¶ 5. Despite father and stepmother's egregious behavior, the trial court has thus far declined to modify parental rights and responsibilities for the child. In a February 2015 order, the court concluded that "it could not simply order the child to live with mother, even though it was 'the right thing to do.' " Id. ¶ 21. Instead, the court considered the statutory best-interest factors, and found "the quality of the child's present adjustment to his home, school, and community, and the potential effect of any change" controlling. Id. In its February 2015 ruling, the court determined that transferring custody to mother-when the child had not visited mother's new home, did not know her new community, and would have to attend a new school-would cause "a 'violent dislocation' cautioned against by this Court in deciding modification of parental rights cases." Id. Given L.C.'s then-existing mental health needs, the court also suspended efforts to reunify L.C. with mother, with certain conditions. Mother was denied any parent-child contact, with the exception of letters to be mailed directly to L.C.'s attorney. Father was directed to "immediately obtain a child-trauma therapist, and to refrain from interfering, or allowing stepmother to interfere, with the child's therapy." [2] Id. ¶ 24. The court ordered that on or before L.C.'s eleventh birthday in August 2016, L.C. must recommence office visits with a therapist, with a goal toward reunification with mother. Id.

         ¶ 6. We upheld this decision on appeal, although we agreed that "father and stepmother have traumatized the child and completely alienated him from his mother." Id. ¶ 28. We acknowledged mother's justifiable "frustration at father's and stepmother's interference in the reunification process since at least 2013 and the distressing unfairness of being denied contact with her child for more than three years based wholly upon false accusations." Id. ¶ 34. Notwithstanding our concerns, we concluded that the trial court had properly focused its analysis on L.C.'s best interests, and we affirmed its decision "not because the father and stepmother are correct in their accusations, or to reward or endorse the course of conduct in which they have engaged, but because the trial court's judgment regarding the best-interest criteria was factually based and legally correct." Id. ¶ 33. We emphasized that mother was "not without recourse should father and stepmother continue to interfere with her attempts at reunification or should they defy the trial court's orders." Id. ¶ 34.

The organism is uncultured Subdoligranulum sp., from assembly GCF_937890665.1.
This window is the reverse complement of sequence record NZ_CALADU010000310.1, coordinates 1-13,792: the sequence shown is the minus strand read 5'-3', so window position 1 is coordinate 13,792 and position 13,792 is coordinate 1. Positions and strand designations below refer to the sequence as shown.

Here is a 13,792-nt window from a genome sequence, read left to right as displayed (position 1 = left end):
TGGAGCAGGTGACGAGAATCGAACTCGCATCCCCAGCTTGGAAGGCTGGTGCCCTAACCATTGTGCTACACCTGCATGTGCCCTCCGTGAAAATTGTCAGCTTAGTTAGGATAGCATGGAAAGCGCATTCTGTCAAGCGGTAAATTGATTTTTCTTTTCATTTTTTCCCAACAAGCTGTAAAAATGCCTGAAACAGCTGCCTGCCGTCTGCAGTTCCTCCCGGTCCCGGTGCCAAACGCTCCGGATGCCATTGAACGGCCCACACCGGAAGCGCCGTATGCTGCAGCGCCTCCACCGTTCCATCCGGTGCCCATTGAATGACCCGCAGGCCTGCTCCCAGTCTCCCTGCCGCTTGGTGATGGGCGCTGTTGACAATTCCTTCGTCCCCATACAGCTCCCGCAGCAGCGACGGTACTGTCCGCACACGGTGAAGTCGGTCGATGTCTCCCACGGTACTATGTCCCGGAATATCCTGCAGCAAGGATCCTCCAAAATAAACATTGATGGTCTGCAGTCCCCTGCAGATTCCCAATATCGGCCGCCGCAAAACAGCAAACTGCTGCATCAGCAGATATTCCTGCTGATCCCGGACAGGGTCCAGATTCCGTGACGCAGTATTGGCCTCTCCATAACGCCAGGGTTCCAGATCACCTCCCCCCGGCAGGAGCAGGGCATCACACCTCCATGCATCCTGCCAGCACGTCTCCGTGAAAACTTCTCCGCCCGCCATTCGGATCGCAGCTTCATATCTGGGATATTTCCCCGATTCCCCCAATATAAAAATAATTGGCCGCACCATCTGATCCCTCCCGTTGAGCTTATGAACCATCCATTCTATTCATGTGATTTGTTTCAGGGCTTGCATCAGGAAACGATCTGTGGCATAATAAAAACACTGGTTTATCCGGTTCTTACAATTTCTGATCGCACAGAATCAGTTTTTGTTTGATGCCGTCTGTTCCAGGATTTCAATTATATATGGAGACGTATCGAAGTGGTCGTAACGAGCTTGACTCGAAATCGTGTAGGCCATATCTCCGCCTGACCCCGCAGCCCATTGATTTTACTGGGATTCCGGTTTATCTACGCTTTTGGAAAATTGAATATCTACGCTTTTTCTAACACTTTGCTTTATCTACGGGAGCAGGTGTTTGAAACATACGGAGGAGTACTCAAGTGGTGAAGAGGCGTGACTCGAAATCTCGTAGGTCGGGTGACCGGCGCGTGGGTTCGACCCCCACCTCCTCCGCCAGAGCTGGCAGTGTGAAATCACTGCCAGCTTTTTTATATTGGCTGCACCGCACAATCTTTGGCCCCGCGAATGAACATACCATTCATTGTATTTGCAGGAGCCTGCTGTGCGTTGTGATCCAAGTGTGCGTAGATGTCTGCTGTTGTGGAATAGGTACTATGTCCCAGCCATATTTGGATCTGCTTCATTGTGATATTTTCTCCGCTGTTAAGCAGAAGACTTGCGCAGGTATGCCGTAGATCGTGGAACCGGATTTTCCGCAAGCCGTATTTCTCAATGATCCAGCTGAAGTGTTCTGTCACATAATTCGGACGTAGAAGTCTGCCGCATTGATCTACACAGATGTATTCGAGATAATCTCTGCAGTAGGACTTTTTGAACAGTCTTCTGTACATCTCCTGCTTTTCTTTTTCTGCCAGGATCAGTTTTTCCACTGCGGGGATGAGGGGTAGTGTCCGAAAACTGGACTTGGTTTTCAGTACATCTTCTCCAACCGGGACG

II. Current Ruling

         A. Change in Circumstances

         ¶ 7. It is apparent that during the pendency of the 2015 appeal, father and stepmother continued to wage war against mother. In October 2015, mother filed the emergency motion to modify at issue here. She argued that father continued to deliberately and repeatedly undermine and defy the court's orders. The trial court agreed. At a September 2016 hearing, the court concluded that father's serious and blatant violations of its prior order constituted a real, substantial, and unanticipated change of circumstances. As the court explained, it had expressly prohibited the parties from publishing L.C.'s medical records to any third person, yet stepmother had provided L.C.'s private medical information-a trauma therapy report-to the media, which father had at least "tacitly condoned, " the trial court said. Father's attorney also submitted this same report as an exhibit to a motion to stay father's deposition in a separate civil suit that mother had filed. The court observed that father did not repudiate his attorney's actions or attempt to rescind this filing.

         ¶ 8. Father also violated the clear prohibition against interfering with L.C's therapy. Father wrote several letters to L.C.'s trauma therapist at the inception of therapy, attempting to sway her opinion. He continued his effort to have mother "prosecuted, " telling the therapist that providing the trauma therapy report to L.C.'s attorney "may finally result in a real investigation taking place, rather than a court-ordered cover up." Father also informed the therapist that "people are currently ...